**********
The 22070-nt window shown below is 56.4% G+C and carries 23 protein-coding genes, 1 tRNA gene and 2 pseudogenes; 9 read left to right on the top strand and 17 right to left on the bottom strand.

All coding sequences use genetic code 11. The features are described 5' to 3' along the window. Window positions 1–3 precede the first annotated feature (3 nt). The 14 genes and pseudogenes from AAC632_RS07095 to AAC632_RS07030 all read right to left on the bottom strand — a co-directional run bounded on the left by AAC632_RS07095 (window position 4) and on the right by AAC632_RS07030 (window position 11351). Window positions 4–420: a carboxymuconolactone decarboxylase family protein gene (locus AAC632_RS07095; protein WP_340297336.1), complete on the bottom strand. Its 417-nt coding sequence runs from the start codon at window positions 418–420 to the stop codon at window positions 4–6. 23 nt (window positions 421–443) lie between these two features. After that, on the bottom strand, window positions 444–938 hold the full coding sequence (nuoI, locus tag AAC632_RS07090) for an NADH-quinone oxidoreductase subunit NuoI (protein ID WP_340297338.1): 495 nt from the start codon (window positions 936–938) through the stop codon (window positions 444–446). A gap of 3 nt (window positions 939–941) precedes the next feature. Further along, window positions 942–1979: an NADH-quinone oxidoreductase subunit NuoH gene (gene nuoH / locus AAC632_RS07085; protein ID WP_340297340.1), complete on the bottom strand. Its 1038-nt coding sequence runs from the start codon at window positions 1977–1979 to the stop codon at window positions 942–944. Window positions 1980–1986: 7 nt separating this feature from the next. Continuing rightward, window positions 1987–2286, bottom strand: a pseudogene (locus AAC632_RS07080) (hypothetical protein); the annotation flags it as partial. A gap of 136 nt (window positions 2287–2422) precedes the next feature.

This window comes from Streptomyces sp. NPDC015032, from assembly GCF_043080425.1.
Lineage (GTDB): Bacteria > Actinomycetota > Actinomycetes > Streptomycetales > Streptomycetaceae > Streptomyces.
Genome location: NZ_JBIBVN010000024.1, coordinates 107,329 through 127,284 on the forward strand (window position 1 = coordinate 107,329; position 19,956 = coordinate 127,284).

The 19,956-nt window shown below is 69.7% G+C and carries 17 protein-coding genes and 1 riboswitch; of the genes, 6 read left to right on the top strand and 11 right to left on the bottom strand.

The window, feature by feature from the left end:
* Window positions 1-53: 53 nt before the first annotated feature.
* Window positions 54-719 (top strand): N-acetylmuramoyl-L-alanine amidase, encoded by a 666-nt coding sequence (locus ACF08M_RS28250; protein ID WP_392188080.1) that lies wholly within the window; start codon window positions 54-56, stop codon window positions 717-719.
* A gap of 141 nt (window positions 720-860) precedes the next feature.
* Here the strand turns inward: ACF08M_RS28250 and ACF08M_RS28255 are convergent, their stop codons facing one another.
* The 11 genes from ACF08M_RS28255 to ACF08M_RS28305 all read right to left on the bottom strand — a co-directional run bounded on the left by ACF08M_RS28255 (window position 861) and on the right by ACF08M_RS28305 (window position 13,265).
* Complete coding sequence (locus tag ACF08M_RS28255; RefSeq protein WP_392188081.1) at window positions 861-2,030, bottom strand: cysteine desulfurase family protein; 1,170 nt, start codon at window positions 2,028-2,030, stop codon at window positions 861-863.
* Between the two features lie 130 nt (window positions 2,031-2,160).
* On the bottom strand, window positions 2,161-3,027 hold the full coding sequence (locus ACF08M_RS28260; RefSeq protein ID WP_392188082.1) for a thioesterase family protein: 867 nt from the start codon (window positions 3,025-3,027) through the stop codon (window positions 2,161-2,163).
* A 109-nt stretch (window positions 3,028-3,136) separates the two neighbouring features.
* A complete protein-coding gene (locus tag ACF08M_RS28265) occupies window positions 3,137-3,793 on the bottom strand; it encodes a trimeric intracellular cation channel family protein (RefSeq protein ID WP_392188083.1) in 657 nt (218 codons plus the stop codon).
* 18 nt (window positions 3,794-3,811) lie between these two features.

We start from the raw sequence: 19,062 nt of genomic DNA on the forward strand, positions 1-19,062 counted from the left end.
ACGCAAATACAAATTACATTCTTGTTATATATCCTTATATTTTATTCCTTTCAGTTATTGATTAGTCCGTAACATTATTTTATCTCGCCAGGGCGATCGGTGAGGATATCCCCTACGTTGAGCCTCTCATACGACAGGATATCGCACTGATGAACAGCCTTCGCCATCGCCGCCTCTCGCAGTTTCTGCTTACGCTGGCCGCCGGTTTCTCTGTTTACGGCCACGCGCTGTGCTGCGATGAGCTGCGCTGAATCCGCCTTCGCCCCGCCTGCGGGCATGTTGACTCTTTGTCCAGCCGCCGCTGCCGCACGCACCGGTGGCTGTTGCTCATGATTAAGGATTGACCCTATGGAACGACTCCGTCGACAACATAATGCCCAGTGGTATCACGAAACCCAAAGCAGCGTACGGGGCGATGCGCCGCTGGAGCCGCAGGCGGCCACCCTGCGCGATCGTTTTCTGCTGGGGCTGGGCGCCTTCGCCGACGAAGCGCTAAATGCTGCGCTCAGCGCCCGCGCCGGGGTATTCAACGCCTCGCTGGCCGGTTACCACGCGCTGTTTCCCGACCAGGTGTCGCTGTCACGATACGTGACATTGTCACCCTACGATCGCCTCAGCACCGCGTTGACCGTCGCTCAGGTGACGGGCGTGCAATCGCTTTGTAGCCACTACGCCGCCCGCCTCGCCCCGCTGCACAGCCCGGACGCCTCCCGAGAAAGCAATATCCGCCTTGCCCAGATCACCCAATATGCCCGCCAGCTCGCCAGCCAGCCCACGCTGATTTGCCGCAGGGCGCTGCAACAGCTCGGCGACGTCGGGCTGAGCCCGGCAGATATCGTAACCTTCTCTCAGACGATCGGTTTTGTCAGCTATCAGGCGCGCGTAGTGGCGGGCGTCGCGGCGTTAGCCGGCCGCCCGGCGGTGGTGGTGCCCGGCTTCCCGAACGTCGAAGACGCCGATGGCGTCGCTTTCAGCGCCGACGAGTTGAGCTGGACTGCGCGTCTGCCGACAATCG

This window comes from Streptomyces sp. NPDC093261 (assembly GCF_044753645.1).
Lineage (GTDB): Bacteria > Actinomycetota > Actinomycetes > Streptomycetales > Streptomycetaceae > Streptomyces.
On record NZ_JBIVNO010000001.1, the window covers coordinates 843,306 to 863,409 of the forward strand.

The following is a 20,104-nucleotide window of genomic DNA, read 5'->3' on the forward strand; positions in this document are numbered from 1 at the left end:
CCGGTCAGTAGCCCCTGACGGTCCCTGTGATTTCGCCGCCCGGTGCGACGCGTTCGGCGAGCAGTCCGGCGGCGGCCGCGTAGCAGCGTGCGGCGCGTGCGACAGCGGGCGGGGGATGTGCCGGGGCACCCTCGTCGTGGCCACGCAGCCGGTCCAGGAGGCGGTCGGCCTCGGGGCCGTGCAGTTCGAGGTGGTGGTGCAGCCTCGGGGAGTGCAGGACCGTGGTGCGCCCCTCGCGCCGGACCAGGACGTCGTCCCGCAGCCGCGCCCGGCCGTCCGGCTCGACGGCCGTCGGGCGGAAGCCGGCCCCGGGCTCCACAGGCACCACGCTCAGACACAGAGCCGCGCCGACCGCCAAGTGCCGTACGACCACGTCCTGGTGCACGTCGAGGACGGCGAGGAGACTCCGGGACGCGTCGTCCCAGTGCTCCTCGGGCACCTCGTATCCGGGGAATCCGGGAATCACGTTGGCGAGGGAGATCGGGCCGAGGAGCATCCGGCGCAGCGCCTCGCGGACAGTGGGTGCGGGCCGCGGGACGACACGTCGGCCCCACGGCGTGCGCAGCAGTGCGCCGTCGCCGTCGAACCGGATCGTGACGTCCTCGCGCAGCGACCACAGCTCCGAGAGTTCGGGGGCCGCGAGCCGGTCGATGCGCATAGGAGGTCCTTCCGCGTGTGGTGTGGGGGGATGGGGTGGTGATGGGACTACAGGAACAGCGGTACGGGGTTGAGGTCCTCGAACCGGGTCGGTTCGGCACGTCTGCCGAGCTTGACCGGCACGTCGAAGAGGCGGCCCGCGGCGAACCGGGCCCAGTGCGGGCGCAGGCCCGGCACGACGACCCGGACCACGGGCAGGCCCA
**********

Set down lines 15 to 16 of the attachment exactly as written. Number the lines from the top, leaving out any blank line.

* On the bottom strand, window positions 2,161-3,027 hold the full coding sequence (locus ACF08M_RS28260; RefSeq protein ID WP_392188082.1) for a thioesterase family protein: 867 nt from the start codon (window positions 3,025-3,027) through the stop codon (window positions 2,161-2,163).
* A 109-nt stretch (window positions 3,028-3,136) separates the two neighbouring features.